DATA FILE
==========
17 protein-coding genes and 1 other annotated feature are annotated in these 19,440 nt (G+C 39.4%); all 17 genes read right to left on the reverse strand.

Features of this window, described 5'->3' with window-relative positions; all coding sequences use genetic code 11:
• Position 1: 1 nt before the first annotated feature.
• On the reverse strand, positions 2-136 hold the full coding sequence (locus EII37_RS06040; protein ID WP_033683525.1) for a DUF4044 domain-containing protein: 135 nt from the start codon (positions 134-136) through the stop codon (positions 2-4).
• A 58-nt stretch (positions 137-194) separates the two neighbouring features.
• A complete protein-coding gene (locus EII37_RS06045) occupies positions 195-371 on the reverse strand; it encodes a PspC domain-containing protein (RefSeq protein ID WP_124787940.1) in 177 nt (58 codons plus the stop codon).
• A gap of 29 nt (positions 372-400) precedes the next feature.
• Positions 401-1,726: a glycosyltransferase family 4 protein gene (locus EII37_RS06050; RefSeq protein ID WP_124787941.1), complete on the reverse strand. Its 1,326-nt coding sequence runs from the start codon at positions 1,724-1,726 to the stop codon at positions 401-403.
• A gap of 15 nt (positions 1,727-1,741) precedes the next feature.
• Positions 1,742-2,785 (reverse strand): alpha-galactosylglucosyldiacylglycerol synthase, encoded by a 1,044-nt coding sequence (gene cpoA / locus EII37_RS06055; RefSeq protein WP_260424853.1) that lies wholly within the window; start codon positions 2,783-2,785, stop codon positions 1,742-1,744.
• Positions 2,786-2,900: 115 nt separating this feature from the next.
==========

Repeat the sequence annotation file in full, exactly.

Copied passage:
17 protein-coding genes and 1 other annotated feature are annotated in these 19,440 nt (G+C 39.4%); all 17 genes read right to left on the reverse strand.

Features of this window, described 5'->3' with window-relative positions; all coding sequences use genetic code 11:
• Position 1: 1 nt before the first annotated feature.
• On the reverse strand, positions 2-136 hold the full coding sequence (locus EII37_RS06040; protein ID WP_033683525.1) for a DUF4044 domain-containing protein: 135 nt from the start codon (positions 134-136) through the stop codon (positions 2-4).
• A 58-nt stretch (positions 137-194) separates the two neighbouring features.
• A complete protein-coding gene (locus EII37_RS06045) occupies positions 195-371 on the reverse strand; it encodes a PspC domain-containing protein (RefSeq protein ID WP_124787940.1) in 177 nt (58 codons plus the stop codon).
• A gap of 29 nt (positions 372-400) precedes the next feature.
• Positions 401-1,726: a glycosyltransferase family 4 protein gene (locus EII37_RS06050; RefSeq protein ID WP_124787941.1), complete on the reverse strand. Its 1,326-nt coding sequence runs from the start codon at positions 1,724-1,726 to the stop codon at positions 401-403.
• A gap of 15 nt (positions 1,727-1,741) precedes the next feature.
• Positions 1,742-2,785 (reverse strand): alpha-galactosylglucosyldiacylglycerol synthase, encoded by a 1,044-nt coding sequence (gene cpoA / locus EII37_RS06055; RefSeq protein WP_260424853.1) that lies wholly within the window; start codon positions 2,783-2,785, stop codon positions 1,742-1,744.
• Positions 2,786-2,900: 115 nt separating this feature from the next.